Top: schematic representation of experimental arrangement. Desheathed optic nerve of Necturus, which is represented by a single axon (A) and row of glial cells (G), was placed in a sucrose gap chamber consisting of 3 compartments. Two microelectrodes were inserted into glial cells in the left‐hand compartment. The one distant from the central compartment, or gap, was used for passing current pulses (Ig). In the second compartment, less than 90 μm from the gap, resulting changes in glial membrane potential (Vg) were recorded. Changes in surface potential were recorded simultaneously between two other electrodes, one on each side of the gap (Vg). Since glial cells are electrically coupled to each other, current injected into one cell spreads to neighboring cells causing their membrane potentials to change. Bottom: A, simultaneous potential changes recorded with an intracellular electrode (Vg) in a glial cell near the sucrose gap and with extracellular leads across the gap (Vg). The currents, monitored in the top trace (Ig), were injected into a glial cell 1,020 μm from the gap. Note similar time courses of the potentials, but Vg is about one‐half of Vg (see calibration). B, same conditions as in A, but current electrode was advanced into the intercellular space just outside the glial cell. Note the absence of significant potentials when current does not cross glial membrane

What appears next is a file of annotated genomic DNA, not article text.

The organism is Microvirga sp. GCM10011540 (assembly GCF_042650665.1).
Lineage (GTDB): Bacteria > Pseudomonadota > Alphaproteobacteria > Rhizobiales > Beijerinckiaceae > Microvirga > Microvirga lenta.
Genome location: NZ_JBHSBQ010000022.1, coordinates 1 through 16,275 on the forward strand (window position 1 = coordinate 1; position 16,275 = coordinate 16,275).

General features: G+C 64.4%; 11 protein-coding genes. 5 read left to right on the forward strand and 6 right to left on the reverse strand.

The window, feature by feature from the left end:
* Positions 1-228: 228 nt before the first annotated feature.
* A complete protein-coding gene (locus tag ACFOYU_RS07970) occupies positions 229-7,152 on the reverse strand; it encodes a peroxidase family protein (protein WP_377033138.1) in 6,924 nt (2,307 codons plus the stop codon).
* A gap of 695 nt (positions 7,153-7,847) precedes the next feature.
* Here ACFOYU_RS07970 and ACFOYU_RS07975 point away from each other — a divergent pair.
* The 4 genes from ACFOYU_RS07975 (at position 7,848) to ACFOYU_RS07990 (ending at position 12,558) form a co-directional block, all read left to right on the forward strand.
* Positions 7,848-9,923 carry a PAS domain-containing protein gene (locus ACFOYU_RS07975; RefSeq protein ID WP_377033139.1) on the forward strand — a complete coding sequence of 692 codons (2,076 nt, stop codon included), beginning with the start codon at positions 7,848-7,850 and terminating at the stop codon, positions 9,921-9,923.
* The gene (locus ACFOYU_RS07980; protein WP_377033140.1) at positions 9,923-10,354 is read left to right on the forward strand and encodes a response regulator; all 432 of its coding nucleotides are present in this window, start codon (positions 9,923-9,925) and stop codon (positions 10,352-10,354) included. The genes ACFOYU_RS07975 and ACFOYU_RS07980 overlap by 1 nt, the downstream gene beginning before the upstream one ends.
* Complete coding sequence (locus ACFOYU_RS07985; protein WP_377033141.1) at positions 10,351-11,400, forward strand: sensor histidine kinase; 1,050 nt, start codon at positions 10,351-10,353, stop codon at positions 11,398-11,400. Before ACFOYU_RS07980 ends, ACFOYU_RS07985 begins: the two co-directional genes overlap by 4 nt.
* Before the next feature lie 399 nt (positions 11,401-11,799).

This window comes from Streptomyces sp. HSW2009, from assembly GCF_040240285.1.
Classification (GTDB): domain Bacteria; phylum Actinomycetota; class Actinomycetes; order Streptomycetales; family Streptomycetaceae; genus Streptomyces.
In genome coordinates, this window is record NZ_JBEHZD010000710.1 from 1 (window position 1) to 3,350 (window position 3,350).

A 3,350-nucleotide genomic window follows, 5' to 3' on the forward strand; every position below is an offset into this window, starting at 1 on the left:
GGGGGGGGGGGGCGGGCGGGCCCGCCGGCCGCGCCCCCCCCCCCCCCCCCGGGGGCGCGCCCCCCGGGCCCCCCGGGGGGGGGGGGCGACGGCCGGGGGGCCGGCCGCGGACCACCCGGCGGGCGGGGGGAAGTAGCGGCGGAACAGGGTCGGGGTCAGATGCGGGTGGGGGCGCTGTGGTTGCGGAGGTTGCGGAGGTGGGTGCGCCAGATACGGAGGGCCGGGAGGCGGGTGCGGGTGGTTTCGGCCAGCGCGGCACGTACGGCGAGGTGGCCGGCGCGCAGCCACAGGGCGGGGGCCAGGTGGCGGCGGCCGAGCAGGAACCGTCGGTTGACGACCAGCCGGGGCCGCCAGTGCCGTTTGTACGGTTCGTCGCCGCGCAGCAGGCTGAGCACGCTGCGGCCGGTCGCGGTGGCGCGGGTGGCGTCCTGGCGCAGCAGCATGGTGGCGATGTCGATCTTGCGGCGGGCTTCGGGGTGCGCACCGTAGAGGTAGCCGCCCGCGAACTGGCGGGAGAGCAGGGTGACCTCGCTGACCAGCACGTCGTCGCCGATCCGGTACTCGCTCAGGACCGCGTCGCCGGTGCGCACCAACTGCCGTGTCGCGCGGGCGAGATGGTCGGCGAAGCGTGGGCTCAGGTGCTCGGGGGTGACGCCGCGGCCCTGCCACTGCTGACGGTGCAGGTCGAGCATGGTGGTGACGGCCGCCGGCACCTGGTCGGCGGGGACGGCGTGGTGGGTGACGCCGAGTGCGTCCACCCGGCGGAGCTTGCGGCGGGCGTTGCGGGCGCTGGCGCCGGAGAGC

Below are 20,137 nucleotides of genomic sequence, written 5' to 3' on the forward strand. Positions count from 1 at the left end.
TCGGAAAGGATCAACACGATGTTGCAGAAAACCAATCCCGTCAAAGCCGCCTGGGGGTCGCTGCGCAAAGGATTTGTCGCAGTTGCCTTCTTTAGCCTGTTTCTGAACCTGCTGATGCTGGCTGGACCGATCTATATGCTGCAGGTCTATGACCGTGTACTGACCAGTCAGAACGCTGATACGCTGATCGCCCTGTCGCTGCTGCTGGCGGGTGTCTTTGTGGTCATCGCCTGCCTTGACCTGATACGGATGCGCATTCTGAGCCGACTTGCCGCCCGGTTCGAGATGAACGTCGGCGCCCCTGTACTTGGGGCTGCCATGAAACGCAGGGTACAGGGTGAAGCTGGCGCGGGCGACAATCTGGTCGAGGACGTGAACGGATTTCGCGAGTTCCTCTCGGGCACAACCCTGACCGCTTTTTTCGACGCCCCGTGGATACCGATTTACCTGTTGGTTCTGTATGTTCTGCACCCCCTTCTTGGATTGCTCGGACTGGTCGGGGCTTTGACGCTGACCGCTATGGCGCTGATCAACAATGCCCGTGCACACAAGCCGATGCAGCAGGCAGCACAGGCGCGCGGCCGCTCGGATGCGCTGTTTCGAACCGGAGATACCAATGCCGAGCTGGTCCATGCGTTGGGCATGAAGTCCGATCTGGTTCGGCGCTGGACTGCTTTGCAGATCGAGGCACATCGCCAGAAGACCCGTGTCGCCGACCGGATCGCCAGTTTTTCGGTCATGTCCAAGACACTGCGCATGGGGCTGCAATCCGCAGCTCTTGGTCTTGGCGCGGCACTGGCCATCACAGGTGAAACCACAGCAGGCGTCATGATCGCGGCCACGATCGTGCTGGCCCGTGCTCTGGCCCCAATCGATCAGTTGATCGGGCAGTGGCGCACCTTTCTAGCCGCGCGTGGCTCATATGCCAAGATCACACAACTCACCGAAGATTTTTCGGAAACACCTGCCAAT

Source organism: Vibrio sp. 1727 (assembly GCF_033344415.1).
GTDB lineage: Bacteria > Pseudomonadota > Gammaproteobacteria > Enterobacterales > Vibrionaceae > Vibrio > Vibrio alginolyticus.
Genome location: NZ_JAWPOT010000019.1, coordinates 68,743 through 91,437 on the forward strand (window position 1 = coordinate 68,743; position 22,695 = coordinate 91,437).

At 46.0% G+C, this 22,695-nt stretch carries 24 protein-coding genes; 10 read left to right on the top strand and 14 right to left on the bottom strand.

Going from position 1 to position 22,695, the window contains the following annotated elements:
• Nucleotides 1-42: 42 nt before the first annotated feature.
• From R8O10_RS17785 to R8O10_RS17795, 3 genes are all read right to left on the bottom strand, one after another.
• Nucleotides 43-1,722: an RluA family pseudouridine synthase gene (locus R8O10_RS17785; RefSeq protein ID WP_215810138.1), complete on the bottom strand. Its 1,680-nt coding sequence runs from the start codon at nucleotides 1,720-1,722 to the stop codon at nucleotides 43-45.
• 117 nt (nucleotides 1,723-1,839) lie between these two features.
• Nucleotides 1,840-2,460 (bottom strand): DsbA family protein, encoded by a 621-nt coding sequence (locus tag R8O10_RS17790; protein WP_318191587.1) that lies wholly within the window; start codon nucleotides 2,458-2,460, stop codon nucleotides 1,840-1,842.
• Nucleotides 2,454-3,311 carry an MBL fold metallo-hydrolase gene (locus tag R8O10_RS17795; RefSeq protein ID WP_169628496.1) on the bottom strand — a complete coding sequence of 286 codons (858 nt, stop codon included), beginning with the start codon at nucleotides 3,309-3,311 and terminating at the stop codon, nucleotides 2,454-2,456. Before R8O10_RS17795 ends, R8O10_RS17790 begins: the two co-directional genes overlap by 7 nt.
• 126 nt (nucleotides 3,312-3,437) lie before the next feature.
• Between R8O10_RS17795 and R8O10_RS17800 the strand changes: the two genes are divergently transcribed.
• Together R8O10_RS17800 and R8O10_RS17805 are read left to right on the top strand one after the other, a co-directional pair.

From Cohen


Figure 7.

Intracellular record (lower trace) from a glial cell and extracellular record (upper trace) from the surface of cerebral cortex of a cat during direct cortical stimulation of 8/s. Slow depolarization recorded from a presumed glial cells 200 μm deep; resting potential, −76 mV

From Ransom & Goldring


Figure 8.

Top: electron micrographs of normal and all‐glia optic nerves of Necturus. Note the large mass of glial cell cytoplasm after the axons have degenerated. The all‐glia nerve was fixed 65 days after removal of the eye. Bottom: left, experimental arrangement for continuous registration of NADH fluorescence in in vitro optic nerves. Technique is based on the observation that NADH fluoresces when excited with light at a wavelength of 355 nm and emits light with a peak wavelength of about 480 nm; NAD+ does not. Right, record of fluorescence decrease in glia when the external potassium concentration was raised from normal (3 meq/liter) to 6 meq/liter (top) and 12 meq/liter (bottom)